the past For two and a half years, remote and hybrid work has become the norm – a majority of working Americans have been offered the option to work from home all or part of the week, and 87% of remote workers have been offered were eagerly seized the opportunity.
While some companies are pushing for a return to the office, today’s tight job market gives workers more power to push back for remote or at least flexible jobs. This isn’t just a pandemic response anymore – it’s a way of life and it has the potential to make some businesses better. People who work from home report an increase in their productivity levels without the distractions that come with an office – Oh, it’s Beth’s birthday. Cookies in the kitchen!
But both employers and employees have reported some drawbacks of remote working. Isolation can make people feel lonely and disconnected, leading to psychological problems. Learning and collaboration have taken a hit without the human element of being in the same room. And it can be difficult to create and maintain a corporate culture remotely.
Fortunately, some seriously smart people have put a lot of thought into how to tackle these challenges and make them work. We put a few on stage at TBEN Disrupt last week, and while you can watch the entire video, here are some of their best insights.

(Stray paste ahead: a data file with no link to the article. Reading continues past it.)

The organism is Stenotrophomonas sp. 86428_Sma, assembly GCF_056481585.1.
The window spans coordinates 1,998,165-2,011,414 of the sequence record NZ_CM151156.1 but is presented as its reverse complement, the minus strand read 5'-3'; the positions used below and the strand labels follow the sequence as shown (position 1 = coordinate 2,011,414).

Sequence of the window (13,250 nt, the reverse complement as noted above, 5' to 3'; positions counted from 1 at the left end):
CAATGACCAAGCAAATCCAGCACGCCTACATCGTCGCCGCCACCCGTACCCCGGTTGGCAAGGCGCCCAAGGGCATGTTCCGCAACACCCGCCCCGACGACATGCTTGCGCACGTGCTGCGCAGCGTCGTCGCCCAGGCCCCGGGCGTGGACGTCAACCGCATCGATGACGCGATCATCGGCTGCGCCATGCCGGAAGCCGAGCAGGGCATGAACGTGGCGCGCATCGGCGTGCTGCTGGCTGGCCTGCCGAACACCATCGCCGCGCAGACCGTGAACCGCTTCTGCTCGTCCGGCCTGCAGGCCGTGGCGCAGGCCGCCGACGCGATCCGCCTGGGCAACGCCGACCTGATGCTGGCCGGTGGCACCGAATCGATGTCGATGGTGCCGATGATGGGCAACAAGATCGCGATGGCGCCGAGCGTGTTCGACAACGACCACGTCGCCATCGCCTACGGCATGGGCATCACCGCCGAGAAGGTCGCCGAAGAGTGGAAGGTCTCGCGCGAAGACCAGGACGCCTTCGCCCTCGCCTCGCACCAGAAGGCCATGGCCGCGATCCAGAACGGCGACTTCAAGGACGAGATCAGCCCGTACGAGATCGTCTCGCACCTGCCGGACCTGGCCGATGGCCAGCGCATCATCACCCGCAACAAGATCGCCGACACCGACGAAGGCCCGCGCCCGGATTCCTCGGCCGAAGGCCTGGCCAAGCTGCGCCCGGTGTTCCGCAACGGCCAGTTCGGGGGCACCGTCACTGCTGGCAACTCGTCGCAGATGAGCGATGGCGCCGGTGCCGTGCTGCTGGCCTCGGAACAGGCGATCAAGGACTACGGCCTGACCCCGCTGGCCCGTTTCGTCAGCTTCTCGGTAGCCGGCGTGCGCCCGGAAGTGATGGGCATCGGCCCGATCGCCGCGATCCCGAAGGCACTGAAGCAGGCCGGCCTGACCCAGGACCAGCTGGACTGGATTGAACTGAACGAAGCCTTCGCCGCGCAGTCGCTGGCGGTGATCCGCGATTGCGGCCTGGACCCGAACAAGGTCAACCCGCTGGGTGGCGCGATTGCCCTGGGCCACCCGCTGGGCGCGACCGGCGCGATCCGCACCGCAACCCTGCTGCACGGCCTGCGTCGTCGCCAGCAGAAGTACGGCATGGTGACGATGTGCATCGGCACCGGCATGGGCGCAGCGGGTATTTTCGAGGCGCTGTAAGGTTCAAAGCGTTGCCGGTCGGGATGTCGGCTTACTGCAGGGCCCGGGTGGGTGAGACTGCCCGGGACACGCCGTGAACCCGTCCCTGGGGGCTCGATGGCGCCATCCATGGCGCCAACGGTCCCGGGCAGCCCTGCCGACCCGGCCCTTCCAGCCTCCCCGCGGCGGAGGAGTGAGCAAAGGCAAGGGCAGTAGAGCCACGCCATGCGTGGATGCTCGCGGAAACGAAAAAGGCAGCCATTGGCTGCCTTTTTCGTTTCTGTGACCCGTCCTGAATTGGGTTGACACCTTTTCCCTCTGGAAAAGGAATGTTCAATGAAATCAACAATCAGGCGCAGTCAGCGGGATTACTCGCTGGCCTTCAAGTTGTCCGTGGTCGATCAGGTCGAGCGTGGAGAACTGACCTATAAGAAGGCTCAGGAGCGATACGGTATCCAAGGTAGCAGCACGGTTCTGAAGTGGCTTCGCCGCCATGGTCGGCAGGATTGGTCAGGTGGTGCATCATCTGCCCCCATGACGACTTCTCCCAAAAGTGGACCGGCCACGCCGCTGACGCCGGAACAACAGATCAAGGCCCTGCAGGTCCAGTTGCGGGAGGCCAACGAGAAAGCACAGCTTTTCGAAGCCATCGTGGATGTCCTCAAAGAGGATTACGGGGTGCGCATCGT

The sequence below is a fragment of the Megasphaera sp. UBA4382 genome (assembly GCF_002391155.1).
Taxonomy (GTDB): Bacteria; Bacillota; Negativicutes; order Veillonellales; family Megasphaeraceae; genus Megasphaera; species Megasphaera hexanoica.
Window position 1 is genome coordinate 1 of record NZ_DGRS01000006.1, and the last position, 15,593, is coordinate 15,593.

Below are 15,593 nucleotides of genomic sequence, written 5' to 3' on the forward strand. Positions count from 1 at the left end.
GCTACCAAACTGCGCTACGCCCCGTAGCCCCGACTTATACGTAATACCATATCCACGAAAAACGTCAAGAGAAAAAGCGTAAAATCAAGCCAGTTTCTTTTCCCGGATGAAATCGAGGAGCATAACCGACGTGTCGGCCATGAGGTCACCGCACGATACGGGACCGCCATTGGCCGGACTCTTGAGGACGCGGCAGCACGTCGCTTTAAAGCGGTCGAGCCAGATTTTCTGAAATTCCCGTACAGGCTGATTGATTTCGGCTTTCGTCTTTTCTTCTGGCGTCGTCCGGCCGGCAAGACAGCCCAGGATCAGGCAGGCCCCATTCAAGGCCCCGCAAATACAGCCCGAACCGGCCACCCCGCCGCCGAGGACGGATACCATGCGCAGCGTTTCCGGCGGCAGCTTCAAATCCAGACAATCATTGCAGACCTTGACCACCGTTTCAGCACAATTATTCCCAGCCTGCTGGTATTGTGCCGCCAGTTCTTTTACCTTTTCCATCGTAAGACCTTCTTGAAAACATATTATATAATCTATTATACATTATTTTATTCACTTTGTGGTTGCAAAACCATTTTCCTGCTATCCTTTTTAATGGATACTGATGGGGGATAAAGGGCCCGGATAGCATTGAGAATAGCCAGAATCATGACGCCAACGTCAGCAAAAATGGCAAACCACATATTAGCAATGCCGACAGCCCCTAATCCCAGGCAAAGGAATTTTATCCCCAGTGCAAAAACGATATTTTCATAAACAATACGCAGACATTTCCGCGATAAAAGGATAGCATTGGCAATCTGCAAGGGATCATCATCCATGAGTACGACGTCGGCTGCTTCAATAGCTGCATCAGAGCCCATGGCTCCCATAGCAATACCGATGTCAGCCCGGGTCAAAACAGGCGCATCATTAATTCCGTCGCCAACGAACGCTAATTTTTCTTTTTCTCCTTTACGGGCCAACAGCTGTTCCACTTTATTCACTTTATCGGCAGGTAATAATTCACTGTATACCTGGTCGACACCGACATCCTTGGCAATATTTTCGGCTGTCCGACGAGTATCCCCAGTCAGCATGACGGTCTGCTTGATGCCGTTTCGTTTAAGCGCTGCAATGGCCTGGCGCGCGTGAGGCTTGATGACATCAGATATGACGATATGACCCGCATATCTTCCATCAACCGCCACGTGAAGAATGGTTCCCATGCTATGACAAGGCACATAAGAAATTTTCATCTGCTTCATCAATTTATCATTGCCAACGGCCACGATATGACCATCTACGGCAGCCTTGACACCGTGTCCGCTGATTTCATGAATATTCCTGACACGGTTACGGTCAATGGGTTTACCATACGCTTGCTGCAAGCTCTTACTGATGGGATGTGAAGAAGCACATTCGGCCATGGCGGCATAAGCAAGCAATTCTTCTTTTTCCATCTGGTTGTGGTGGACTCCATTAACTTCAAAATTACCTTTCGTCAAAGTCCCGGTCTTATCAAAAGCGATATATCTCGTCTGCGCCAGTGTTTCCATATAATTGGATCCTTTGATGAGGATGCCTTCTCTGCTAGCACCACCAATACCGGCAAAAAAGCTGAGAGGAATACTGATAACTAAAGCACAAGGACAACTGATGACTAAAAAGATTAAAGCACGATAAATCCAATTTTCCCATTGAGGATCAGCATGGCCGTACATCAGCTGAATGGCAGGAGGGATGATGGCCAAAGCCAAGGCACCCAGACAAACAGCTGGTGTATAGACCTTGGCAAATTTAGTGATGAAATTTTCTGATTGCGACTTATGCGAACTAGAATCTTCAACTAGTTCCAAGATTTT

Be hyper-intentional when you get together IRL
Two and a half years after the pandemic, people are “actually screaming to spend more time together,” Adriana Roche, chief people officer at Mural, said during a panel discussion at Disrupt.
Ironically, one of the key solutions to the problems of remote working is finding ways to bring staff together IRL. That could mean being in the office a few times a week if everyone lives in the same city, but if the team is completely remote, companies need to be more mindful of their monthly or quarterly off-sites.